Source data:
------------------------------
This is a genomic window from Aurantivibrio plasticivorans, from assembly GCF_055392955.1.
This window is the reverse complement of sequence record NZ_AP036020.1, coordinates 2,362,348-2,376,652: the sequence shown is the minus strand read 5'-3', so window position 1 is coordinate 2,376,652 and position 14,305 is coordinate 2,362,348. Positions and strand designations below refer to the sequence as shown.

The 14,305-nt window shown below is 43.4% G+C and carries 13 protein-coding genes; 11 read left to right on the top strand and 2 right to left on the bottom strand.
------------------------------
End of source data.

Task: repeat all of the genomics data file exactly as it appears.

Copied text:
This is a genomic window from Aurantivibrio plasticivorans, from assembly GCF_055392955.1.
This window is the reverse complement of sequence record NZ_AP036020.1, coordinates 2,362,348-2,376,652: the sequence shown is the minus strand read 5'-3', so window position 1 is coordinate 2,376,652 and position 14,305 is coordinate 2,362,348. Positions and strand designations below refer to the sequence as shown.

The 14,305-nt window shown below is 43.4% G+C and carries 13 protein-coding genes; 11 read left to right on the top strand and 2 right to left on the bottom strand.